California Tax Law Update

Scott Wentz
In an effort to raise revenue, the California state government made a few legislation changes this year that will likely affect every entity doing business in California:

  • Suspending the NOL deduction and limiting the use of business credits to 50 percent of a taxpayer's tax liability for tax years 2008 and 2009, except for taxpayers with net business incomes of less than $500,000 in either year;
  • Limiting business tax credits and allowing corporate taxpayers to assign eligible credits to affiliated corporations that are members of the same combined reporting group;
  • Reinstating and making permanent the 12-month presumption period for application of the use tax to vehicles, vessels and aircraft purchased outside California and subsequently brought into the state; and
  • Requiring taxpayers to make estimated payment of the Limited Liability Company fee by June 15 of the current taxable year.

NOL Suspension
NOL deductions are disallowed for the 2008 and 2009 tax years, except for taxpayers with net business incomes of less than $500,000 in either year. For taxpayers with NOLs incurred before 2008, the 10-year period is tolled between 2008 and 2010.

NOLs incurred in prior years can generally be used to offset taxable income in future years (e.g., when a company becomes profitable). The ability to offset prior year losses against future income effectively reduces the future California tax liability of corporations with carry-forward NOLs. For corporations that rely on the NOL deduction, a suspension of the NOLs will have a significant cash flow impact — an unwelcome surprise to corporations that are not used to paying tax in California and likely pay no federal income tax.

Furthermore, the California tax law change allows for NOLs incurred on or after Jan. 1, 2008, to be carried forward up to 20 years, and NOLs incurred on or after Jan. 1, 2011, to be carried back up to two years. The carry-back provisions will be gradually phased in. Fifty percent of 2011 NOLs may be carried back to a taxable year, and 75 percent of 2012 NOLs may likewise be carried back. The full amount of NOLs attributable to a taxable year beginning on or after Jan. 1, 2013, may be carried back to a taxable year.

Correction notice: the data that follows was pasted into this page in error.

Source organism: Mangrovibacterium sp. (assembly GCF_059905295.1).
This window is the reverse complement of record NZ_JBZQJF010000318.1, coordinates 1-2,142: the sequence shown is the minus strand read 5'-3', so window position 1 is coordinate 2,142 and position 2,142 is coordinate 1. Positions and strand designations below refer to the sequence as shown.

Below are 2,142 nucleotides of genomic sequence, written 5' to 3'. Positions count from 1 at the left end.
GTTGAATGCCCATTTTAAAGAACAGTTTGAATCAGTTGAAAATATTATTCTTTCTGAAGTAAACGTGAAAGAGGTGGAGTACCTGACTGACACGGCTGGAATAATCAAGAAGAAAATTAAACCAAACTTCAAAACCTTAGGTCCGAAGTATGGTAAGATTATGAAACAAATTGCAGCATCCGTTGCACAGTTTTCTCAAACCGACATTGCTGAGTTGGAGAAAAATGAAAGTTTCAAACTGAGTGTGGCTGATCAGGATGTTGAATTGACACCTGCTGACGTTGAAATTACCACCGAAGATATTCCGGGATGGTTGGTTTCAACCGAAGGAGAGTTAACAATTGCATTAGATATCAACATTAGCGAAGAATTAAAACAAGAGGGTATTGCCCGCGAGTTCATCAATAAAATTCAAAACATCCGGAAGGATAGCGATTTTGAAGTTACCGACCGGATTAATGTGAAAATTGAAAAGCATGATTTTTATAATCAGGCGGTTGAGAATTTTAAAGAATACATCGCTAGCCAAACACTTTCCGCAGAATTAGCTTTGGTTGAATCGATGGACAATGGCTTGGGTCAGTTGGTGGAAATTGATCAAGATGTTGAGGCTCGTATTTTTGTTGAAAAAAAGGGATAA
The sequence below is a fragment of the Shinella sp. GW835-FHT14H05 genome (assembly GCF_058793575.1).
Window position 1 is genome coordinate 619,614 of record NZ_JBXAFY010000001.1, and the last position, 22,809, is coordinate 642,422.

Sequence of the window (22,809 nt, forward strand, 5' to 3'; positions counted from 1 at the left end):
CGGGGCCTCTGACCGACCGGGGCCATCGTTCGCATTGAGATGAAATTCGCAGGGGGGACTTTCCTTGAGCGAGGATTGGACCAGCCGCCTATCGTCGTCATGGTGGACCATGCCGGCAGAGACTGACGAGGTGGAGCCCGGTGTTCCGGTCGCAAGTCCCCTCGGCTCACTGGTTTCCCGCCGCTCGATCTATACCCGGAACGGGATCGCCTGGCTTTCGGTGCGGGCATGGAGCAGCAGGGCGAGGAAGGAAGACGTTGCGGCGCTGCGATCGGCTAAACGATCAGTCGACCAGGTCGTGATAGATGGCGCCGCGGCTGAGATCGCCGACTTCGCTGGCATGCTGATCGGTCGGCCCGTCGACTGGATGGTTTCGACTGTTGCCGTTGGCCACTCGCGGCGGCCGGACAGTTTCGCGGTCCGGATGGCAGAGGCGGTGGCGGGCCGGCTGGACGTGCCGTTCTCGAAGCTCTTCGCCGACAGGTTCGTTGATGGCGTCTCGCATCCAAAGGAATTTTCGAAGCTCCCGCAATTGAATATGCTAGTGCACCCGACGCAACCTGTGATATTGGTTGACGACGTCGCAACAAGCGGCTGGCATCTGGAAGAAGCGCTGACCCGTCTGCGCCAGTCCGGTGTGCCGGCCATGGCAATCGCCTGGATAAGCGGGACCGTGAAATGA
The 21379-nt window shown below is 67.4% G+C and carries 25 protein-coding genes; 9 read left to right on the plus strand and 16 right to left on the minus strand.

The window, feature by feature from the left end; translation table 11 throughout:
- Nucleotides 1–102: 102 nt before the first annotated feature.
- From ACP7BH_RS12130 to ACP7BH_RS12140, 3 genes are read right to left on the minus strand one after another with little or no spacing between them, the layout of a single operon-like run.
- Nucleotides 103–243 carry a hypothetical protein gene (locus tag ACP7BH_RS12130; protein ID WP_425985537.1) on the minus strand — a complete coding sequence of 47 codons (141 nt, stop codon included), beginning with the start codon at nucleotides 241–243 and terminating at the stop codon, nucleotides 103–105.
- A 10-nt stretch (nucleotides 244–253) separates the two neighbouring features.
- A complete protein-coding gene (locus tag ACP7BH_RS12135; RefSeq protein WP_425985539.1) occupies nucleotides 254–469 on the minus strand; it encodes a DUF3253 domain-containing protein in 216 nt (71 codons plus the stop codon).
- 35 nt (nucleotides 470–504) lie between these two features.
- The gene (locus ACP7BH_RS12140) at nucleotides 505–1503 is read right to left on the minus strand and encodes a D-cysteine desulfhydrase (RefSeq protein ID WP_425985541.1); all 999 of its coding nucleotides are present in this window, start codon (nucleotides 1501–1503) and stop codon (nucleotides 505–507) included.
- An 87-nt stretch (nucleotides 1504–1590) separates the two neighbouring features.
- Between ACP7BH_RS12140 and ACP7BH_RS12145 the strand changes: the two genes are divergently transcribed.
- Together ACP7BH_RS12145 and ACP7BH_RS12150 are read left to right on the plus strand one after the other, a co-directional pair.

To reduce California tax liabilities during the NOL suspension period, taxpayers should consider strategies to defer income such as with accounting method changes and qualifying for research and development credit, employee hiring credits, and the various enterprise zone credits.

However, these planning techniques to reduce a business's California tax liability are subject to new limitations. See the next section for more detail.

Business Tax Credits
For tax years 2008 and 2009, taxpayers may not use business tax credits (including the Research and Development credit, the Enterprise Zone credit, and the Low-Income Housing credit) to reduce their tax liability below 50 percent of their net tax, before application of any other credits. This limitation does not apply to taxpayers with net business incomes of less than $500,000 in either year.

Beginning July 1, 2008, corporate taxpayers may assign "eligible credits" to affiliated corporations that are members of the same combined reporting group. Assignees may apply such credits against their tax liability for taxable years beginning on or after Jan. 1, 2010.

Increase in Corporate Underpayment Penalties
To further raise revenue, the legislative changes have also increased the corporate underpayment penalties. A penalty of 20 percent (of the amount of any corporate franchise tax underpayment in excess of $1 million) will be assessed in addition to the current 10 percent annual interest applied to these late payments.

This penalty applies to each taxable year beginning on or after Jan. 1, 2003, which remains open under the statute of limitations. Once the penalty is assessed there are no protest rights. Arguably, taxpayers included in a combined report can avoid this penalty by filing separate returns if their individual liability is under $1 million.

There is no reasonable cause exception (unlike the substantial understatement penalty under California Revenue and Tax Code Section 19164). The only way to protect against the penalty will be to have predicted what the underpayments would be, filed amended returns, and have paid the tax by May 31 of this year.

Taxpayers may avoid this underpayment penalty by placing greater importance on seeking professional tax services to ensure properly filing and paying the appropriate amount of California corporate franchise tax.

Please contact us if you have any questions on how these California tax law changes will affect your business.

Montage Services Inc. provides international and domestic tax consulting and advisory services, primarily for corporations. To inquire about a particular tax issue or seek consulting services, contact Scott Wentz, managing director, at (415) 963-4016 or